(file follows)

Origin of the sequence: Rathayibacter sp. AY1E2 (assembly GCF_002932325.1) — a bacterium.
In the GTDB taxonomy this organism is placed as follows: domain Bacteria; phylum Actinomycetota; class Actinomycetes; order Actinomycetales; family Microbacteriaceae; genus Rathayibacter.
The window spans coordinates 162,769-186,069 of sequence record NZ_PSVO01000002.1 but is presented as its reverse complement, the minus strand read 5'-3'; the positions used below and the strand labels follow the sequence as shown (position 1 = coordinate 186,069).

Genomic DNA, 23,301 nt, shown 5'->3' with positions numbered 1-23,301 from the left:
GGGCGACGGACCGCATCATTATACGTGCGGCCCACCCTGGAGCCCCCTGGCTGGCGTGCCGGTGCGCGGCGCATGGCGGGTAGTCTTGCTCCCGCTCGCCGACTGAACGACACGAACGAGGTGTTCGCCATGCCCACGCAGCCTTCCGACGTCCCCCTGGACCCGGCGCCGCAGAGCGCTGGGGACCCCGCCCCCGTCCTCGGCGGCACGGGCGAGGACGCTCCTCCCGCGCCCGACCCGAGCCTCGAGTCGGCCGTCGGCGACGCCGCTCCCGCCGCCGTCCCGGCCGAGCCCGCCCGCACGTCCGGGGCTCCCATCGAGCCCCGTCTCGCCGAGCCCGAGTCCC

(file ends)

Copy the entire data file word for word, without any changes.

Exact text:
Origin of the sequence: Rathayibacter sp. AY1E2 (assembly GCF_002932325.1) — a bacterium.
In the GTDB taxonomy this organism is placed as follows: domain Bacteria; phylum Actinomycetota; class Actinomycetes; order Actinomycetales; family Microbacteriaceae; genus Rathayibacter.
The window spans coordinates 162,769-186,069 of sequence record NZ_PSVO01000002.1 but is presented as its reverse complement, the minus strand read 5'-3'; the positions used below and the strand labels follow the sequence as shown (position 1 = coordinate 186,069).

Genomic DNA, 23,301 nt, shown 5'->3' with positions numbered 1-23,301 from the left:
GGGCGACGGACCGCATCATTATACGTGCGGCCCACCCTGGAGCCCCCTGGCTGGCGTGCCGGTGCGCGGCGCATGGCGGGTAGTCTTGCTCCCGCTCGCCGACTGAACGACACGAACGAGGTGTTCGCCATGCCCACGCAGCCTTCCGACGTCCCCCTGGACCCGGCGCCGCAGAGCGCTGGGGACCCCGCCCCCGTCCTCGGCGGCACGGGCGAGGACGCTCCTCCCGCGCCCGACCCGAGCCTCGAGTCGGCCGTCGGCGACGCCGCTCCCGCCGCCGTCCCGGCCGAGCCCGCCCGCACGTCCGGGGCTCCCATCGAGCCCCGTCTCGCCGAGCCCGAGTCCC